Tuesday, December 12, 2017

GIRL GANGS, BKER BOYS AND REAL COOL CATS

Looks like I have a bit of a milk moustache but it's part of the appropriately psychedelic-tinged mood lighting used at the launch of GIRL GANGS, BKER BOYS AND REAL COOL CATS at the Grub Street Bookshop last night. I am reading a passage from Ray Stanley's lurid 1970 paperback novel THE HIPPY CULT MURDERS, one of the Charles Manson-influenced titles which I write about in the book.


Getting my first look at the completed book, it looks stunning. A fantastic achievement that I am proud to have contributed to.



A peek at some of my contributions to the book.

MELBOURNE MOVIE MARKET

Hanging out with my lovely helper at the Movie Market at the Astor last Saturday afternoon. Considering I was selling mostly toys, it seemed fitting to take the table by the Christmas Tree. This Movie Market was a little bit quieter than the last few, possibly due to it being so close to Christmas. You can never predict these things. But as always we had a fun afternoon talking to people, and meeting friends old and new. Having Marneen there with me certainly helped make it a lot more fun, and still managed enough sales to make it more than worthwhile. Another great effort from organizer Stuart Simpson.





Friday, December 1, 2017

MANSON MEETS HIS MAKER

“CHARLES MANSON DEAD”


In recent years, I started wondering if I would ever live long enough to actually read those words. After cheating the executioner when the death penalty was revoked in California in 1972, Charles Manson would go on to outlive not only the man who first walked on the Moon just a couple of weeks before he sent his “Family” out on their unbelievably vicious killing spree, but the prosecutor who successfully had him sentenced to death in the first place. Manson the man was starting to appear as in-killable as the myth.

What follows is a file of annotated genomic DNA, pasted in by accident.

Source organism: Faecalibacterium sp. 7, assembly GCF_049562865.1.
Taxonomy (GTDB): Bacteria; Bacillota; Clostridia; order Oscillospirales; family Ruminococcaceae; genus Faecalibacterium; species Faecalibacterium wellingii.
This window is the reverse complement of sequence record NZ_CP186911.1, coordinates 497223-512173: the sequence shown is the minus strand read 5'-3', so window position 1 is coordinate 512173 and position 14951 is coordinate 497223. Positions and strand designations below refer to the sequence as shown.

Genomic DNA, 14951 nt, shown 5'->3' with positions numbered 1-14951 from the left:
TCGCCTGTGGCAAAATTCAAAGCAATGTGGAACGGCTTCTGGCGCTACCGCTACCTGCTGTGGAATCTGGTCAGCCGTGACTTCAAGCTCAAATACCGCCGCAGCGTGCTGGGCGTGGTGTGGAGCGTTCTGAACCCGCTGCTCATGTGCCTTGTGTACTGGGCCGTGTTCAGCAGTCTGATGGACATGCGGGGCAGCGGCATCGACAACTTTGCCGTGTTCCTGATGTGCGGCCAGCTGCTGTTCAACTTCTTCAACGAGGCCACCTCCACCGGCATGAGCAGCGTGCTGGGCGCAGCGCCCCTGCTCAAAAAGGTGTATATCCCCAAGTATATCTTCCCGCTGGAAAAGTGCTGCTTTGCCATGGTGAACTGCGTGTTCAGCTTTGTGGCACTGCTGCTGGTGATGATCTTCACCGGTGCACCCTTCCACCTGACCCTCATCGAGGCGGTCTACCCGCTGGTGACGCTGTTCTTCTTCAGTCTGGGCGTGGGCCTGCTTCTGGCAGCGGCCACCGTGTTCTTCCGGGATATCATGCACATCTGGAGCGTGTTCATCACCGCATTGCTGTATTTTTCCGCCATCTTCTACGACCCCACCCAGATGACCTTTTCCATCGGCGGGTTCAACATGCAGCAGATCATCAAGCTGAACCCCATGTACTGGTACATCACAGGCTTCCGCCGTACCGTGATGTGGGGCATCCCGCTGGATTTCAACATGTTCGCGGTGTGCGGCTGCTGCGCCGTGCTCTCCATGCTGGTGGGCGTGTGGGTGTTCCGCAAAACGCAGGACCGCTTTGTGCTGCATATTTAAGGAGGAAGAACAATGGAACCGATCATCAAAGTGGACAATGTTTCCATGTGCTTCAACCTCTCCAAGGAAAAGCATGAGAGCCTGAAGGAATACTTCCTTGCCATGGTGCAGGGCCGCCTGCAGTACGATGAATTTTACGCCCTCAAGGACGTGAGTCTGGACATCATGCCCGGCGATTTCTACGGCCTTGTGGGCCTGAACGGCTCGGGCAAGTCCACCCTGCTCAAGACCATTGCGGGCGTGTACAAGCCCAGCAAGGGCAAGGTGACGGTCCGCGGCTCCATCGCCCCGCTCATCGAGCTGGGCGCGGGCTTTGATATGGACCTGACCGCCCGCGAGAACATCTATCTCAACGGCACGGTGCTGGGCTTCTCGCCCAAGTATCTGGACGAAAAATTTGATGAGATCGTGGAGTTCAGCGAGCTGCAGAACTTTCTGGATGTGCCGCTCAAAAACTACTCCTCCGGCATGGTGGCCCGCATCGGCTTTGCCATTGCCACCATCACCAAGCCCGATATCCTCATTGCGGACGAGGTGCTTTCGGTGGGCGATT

I was too young in 1969 to remember or have even been aware of the case, but I was at exactly the right age to be terrified and haunted by it when the HELTER SKELTER TV mini-series first aired in Australia in 1976. The mini-series of course was accompanied by ample TV and newspaper coverage looking back at the real-life case which it was based on, and though I was already a burgeoning film buff it was the first time in my young life that the lines between reel horror and real horror became intertwined and blurred. To a twelve-year-old boy, it was absolutely a horror story and a true nightmare that stuck with me and kept me awake at night for a long time.


Over the ensuing years I have read (and collected) more Manson-related books and magazines and watched more movies and documentaries on the subject than I could ever possibly remember, and have also written several published pieces relating to the case (mostly regarding the movies influenced by it). Though I am fascinated with the case mostly from its psychological angle and the impact it has had on history’s perception of the 1960s, I still grapple with understanding that fear that was ingrained in me while sitting in front of the family TV set back in 1976.